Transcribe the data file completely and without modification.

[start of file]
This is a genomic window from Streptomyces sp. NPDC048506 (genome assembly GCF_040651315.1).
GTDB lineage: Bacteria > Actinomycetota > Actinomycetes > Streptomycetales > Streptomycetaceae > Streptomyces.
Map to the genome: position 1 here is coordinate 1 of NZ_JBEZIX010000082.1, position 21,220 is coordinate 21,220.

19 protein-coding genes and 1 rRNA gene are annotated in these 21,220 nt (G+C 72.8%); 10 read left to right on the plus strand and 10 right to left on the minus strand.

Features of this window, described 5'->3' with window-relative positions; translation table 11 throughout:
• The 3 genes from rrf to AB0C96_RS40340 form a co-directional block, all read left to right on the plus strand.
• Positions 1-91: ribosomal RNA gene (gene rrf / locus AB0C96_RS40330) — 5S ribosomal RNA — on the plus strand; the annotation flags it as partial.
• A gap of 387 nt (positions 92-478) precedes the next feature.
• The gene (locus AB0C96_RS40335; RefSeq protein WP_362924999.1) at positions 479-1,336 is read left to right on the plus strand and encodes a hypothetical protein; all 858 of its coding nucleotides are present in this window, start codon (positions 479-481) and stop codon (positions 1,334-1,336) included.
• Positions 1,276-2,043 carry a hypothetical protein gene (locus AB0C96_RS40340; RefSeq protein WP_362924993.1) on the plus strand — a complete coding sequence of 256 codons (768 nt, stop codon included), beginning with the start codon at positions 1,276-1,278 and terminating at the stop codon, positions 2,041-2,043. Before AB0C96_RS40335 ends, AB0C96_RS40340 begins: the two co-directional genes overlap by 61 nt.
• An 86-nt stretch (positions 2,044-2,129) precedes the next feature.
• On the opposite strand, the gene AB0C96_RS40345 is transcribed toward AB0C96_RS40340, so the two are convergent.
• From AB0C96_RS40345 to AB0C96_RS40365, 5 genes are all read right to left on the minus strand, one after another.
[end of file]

This is a genomic window from Streptomyces sp. NPDC048506 (genome assembly GCF_040651315.1).
GTDB lineage: Bacteria > Actinomycetota > Actinomycetes > Streptomycetales > Streptomycetaceae > Streptomyces.
Map to the genome: position 1 here is coordinate 1 of NZ_JBEZIX010000082.1, position 21,220 is coordinate 21,220.

19 protein-coding genes and 1 rRNA gene are annotated in these 21,220 nt (G+C 72.8%); 10 read left to right on the plus strand and 10 right to left on the minus strand.

Features of this window, described 5'->3' with window-relative positions; translation table 11 throughout:
• The 3 genes from rrf to AB0C96_RS40340 form a co-directional block, all read left to right on the plus strand.
• Positions 1-91: ribosomal RNA gene (gene rrf / locus AB0C96_RS40330) — 5S ribosomal RNA — on the plus strand; the annotation flags it as partial.
• A gap of 387 nt (positions 92-478) precedes the next feature.
• The gene (locus AB0C96_RS40335; RefSeq protein WP_362924999.1) at positions 479-1,336 is read left to right on the plus strand and encodes a hypothetical protein; all 858 of its coding nucleotides are present in this window, start codon (positions 479-481) and stop codon (positions 1,334-1,336) included.
• Positions 1,276-2,043 carry a hypothetical protein gene (locus AB0C96_RS40340; RefSeq protein WP_362924993.1) on the plus strand — a complete coding sequence of 256 codons (768 nt, stop codon included), beginning with the start codon at positions 1,276-1,278 and terminating at the stop codon, positions 2,041-2,043. Before AB0C96_RS40335 ends, AB0C96_RS40340 begins: the two co-directional genes overlap by 61 nt.
• An 86-nt stretch (positions 2,044-2,129) precedes the next feature.
• On the opposite strand, the gene AB0C96_RS40345 is transcribed toward AB0C96_RS40340, so the two are convergent.
• From AB0C96_RS40345 to AB0C96_RS40365, 5 genes are all read right to left on the minus strand, one after another.